Dean: Peter A. Dorsey
Professors: Maureen Oakley, Michael J. Towle, Kristen Urban
Associate Professor: Amanda L. Beal (Chair)
The faculty members of the Department of Political Science believe that the study of politics is an essential part of an undergraduate liberal arts education and an important aspect of good citizenship. Pursuant to this end, the department is committed to providing students with a strong background in the study of politics. It offers a wide variety of courses that explore critical political issues at the local, national and international levels. Students are taught to identify important political issues and apply appropriate research skills to analyze them.
The programs of study offered by the Department of Political Science are ideal not only for students who are seeking a liberal arts education to prepare themselves for careers in the public sector or international affairs, but also for those who hope to continue their studies in graduate school or law school. In addition, the department is attentive to the career concerns of students who seek certification to teach social studies at the secondary level.
The department offers majors and minors in both political science and international studies. Additionally, the department administers the conflict, peace and social justice minor and participates in the interdisciplinary minors relating to Latin American studies, Non-Western studies, gender studies and legal studies.
Departmental majors are encouraged to pursue governmental and nongovernmental internships, which help students make connections between the theory and practice of politics, sharpen their communication and analytical skills, and begin the process of developing professional networks-all of which prepare them for professional careers. The department also encourages its students to participate in study-abroad programs and to make connections with the larger, globalized world of the 21st century.
Co-curricular opportunities provided by departmental faculty have included Mount participation in three political simulations: the Mid-Atlantic European Union Simulation, the National Model of the Model Arab League and the Maryland Student Legislature. These annual events gather students from many colleges to locations such as Washington and Annapolis, and require students to adopt formal roles, become acquainted with issues and agendas of specific countries or political parties, and join in the process of negotiating with other student role-players to achieve desired political outcomes. Students are also encouraged to be active in campus organizations such as the Political Science Club, International Affairs Organization, Amnesty International, College Republicans and College Democrats. The department supports a chapter of the political science honor society, Pi Sigma Alpha.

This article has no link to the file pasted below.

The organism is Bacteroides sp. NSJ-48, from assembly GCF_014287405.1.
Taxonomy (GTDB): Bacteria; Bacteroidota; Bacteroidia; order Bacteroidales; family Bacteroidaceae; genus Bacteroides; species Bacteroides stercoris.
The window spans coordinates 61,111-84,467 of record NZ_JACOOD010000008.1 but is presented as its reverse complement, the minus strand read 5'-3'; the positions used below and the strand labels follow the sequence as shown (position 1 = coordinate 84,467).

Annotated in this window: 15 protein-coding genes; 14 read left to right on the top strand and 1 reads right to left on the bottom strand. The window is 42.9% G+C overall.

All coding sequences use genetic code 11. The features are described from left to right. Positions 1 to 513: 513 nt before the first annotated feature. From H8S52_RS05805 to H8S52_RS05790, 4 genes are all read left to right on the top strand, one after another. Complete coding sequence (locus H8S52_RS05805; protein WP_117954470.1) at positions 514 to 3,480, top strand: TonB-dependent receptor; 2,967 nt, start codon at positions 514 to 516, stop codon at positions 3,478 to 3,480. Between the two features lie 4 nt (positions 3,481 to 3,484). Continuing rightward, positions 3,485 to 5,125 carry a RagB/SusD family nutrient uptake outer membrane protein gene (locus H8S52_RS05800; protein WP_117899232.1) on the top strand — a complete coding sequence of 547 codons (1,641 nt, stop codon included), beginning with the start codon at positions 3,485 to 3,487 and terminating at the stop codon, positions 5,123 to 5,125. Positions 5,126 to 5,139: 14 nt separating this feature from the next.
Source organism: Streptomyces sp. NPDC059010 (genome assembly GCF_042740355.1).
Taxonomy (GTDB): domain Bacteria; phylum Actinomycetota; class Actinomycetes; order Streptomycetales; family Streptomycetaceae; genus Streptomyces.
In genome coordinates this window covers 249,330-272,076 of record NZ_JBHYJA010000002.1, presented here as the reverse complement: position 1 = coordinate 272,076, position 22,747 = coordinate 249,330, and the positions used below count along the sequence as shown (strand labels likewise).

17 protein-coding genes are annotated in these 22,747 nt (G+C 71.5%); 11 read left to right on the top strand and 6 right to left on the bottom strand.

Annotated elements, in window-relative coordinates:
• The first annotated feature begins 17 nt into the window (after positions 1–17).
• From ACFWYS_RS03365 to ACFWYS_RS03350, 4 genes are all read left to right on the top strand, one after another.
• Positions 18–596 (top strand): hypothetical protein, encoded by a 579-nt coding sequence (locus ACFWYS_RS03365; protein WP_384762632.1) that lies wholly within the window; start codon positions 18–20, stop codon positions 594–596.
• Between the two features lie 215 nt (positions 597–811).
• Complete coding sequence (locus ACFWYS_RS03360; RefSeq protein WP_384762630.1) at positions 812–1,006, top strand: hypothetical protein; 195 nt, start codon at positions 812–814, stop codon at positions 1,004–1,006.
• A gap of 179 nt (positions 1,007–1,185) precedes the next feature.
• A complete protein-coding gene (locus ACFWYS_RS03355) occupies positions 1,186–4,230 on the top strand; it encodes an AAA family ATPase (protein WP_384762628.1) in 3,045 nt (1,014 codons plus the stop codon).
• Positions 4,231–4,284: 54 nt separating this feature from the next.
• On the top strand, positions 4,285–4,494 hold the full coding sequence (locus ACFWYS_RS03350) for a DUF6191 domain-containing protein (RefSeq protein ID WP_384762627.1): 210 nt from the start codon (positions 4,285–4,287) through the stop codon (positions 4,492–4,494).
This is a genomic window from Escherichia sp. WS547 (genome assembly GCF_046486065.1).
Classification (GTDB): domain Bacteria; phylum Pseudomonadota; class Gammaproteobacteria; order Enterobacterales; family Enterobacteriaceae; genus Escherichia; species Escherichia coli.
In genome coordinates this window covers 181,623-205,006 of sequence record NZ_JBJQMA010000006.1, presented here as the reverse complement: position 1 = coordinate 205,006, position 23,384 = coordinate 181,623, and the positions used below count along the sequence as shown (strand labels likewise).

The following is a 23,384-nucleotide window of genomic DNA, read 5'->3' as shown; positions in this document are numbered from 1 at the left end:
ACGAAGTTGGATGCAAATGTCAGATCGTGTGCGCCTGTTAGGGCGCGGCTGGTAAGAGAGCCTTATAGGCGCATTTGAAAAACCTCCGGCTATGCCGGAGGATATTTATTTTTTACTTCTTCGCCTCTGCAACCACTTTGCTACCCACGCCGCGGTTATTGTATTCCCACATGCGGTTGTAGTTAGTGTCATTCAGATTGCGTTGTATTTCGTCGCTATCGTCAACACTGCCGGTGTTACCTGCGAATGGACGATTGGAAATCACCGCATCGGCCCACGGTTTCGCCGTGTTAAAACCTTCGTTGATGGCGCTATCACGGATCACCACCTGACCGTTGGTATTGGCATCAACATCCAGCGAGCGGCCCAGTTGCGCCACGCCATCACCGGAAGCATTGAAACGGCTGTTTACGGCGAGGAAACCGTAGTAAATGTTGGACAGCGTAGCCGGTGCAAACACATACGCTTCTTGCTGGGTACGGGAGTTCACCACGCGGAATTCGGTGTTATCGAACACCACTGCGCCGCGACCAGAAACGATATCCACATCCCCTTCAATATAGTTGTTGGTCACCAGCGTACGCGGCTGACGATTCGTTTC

Political Science majors at Mount St. Mary's University are expected to graduate with a basic understanding of the field of political science. To that end, the Department of Political Science has established the following five learning goals to measure student achievement, and a means to assess student success.
All students in the Political Science major are expected to:
- Complete a major research project in a subfield of political science, demonstrating a competent ability to pose and analyze an important question using philosophical, legal, qualitative or quantitative methods.
- Elucidate a proficient familiarity with the nature, evolution, theoretical framework, and purposes of features of the international political system, including state and non-state actors, international law, and international organizations.
- Demonstrate an understanding of the similarities and differences of political systems and cultures around the world.
- Make informed and reasoned arguments concerning issues pertaining to constitutional democracy in contemporary America, demonstrating familiar with the history, operations and salient features of American politics.
- Understand the evolution of Western political thought and ideologies, including emerging ideologies, and the impact of some key figures in the realm of political thought.
The Bachelor of Arts in international studies is an interdisciplinary program. The major is administratively housed in the Department of Political Science. A coordinator of the major is appointed by the provost, in consultation with the chair of the political science department. Participating departments include Business, Accounting and Economics; History; Foreign Languages; Political Science; Sociology; Theology; and Visual and Performing Arts.
Students in the International Studies major will be able to:
- Understand the basic functioning of state and non-state actors in the international political system, which includes a working knowledge of the international economic system, as well as theoretical paradigms grounding the disciplines comprising international affairs.
- Undertake critical analysis of events and issues in the field of international affairs, and demonstrate competency in such analysis through written and verbal discourse.
- Discuss socio-cultural differences in the world, demonstrating an awareness of the diversity of cultural and political expression and the interaction of cultures in the modern world.
- Develop and conduct original research in the field of international affairs that utilizes appropriate evaluative research methodology and draws upon disciplinary standards of excellence in scholarship and writing.
- Address critical ethical and moral challenges to the international system.